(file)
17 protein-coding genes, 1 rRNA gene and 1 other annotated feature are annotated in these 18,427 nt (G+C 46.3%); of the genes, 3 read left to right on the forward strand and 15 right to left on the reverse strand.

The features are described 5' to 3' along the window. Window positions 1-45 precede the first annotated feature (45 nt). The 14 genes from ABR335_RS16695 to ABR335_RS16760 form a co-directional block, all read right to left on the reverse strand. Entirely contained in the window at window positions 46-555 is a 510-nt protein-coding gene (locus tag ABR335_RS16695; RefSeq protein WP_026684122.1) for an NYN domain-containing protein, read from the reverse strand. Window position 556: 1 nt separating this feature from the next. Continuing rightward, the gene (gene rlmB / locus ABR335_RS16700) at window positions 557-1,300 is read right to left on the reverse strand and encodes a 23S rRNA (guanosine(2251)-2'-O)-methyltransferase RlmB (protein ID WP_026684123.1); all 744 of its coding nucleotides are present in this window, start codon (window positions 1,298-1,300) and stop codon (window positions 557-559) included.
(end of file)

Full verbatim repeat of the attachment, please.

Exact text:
17 protein-coding genes, 1 rRNA gene and 1 other annotated feature are annotated in these 18,427 nt (G+C 46.3%); of the genes, 3 read left to right on the forward strand and 15 right to left on the reverse strand.

The features are described 5' to 3' along the window. Window positions 1-45 precede the first annotated feature (45 nt). The 14 genes from ABR335_RS16695 to ABR335_RS16760 form a co-directional block, all read right to left on the reverse strand. Entirely contained in the window at window positions 46-555 is a 510-nt protein-coding gene (locus tag ABR335_RS16695; RefSeq protein WP_026684122.1) for an NYN domain-containing protein, read from the reverse strand. Window position 556: 1 nt separating this feature from the next. Continuing rightward, the gene (gene rlmB / locus ABR335_RS16700) at window positions 557-1,300 is read right to left on the reverse strand and encodes a 23S rRNA (guanosine(2251)-2'-O)-methyltransferase RlmB (protein ID WP_026684123.1); all 744 of its coding nucleotides are present in this window, start codon (window positions 1,298-1,300) and stop codon (window positions 557-559) included.